Maintaining a normal blood pressure is essential in the prevention of heart disease and is controlled by antihypertensive drugs, say researchers. Dr Jan Staessen and colleagues from Leuven, in Belgium, set out to determine whether it is the pharmacological properties of antihypertensive drugs or the reduction of blood pressure that accounts for the cardiovascular outcome in hypertensive patients.
As part of a meta-analysis the team compared blood pressure reducing drug treatments in 136,124 patients from 27 studies. When comparing the different drugs used in treatment they found that calcium-channel blockers and ACE inhibitors provided the same overall protection against cardiovascular complications as diuretics or ß-blockers.
However, calcium-channel blockers were found to be more protective against stroke than against myocardial infarction - resulting in an overall cardiovascular benefit similar to that of old classes of antihypertensive drugs. The authors concluded that, although calcium-channel blockers were effective in stroke prevention, they did not find that converting-enzyme inhibitors or alpha-blockers affected cardiovascular prognosis beyond their antihypertensive effects.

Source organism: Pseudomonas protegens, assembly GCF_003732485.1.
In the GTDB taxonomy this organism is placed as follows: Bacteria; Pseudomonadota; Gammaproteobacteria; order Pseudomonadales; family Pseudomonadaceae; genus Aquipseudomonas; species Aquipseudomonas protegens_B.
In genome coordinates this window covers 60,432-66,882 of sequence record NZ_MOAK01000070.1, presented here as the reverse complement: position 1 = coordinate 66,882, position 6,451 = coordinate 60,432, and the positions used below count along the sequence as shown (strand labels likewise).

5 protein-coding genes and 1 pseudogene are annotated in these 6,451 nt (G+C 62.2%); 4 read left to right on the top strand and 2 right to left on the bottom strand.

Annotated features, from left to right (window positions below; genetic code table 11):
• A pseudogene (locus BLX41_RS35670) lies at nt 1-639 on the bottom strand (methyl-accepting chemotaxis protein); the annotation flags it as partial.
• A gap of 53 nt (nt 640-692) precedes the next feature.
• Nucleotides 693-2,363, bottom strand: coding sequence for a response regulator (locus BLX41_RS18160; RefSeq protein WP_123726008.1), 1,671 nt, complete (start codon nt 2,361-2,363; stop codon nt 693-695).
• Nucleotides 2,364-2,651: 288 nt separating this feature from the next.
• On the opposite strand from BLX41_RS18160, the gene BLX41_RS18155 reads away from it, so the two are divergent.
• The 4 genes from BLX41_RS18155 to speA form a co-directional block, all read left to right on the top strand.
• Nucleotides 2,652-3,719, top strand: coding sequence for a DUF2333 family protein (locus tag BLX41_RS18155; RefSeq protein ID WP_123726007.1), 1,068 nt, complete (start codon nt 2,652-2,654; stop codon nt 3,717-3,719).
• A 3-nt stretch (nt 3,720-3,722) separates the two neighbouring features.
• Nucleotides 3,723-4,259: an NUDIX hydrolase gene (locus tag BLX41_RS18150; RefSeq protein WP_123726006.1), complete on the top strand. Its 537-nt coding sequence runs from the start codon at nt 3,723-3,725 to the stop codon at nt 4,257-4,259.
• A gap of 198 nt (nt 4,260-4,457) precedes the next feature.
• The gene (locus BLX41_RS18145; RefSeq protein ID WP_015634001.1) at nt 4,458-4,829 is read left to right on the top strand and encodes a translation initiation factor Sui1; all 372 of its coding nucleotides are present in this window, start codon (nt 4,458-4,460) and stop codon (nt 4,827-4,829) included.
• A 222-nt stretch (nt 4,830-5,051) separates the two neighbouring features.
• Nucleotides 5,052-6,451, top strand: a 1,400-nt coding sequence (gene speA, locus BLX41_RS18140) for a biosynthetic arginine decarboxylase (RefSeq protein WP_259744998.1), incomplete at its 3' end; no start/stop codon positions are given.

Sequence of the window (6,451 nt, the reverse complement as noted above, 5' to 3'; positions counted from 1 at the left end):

However, they say their findings indicate the desirability of lowering blood pressure as much as possible to achieve the greatest reduction in cardiovascular complications. The team also specified that on average all antihypertensive drugs had similar long-term efficacy and safety.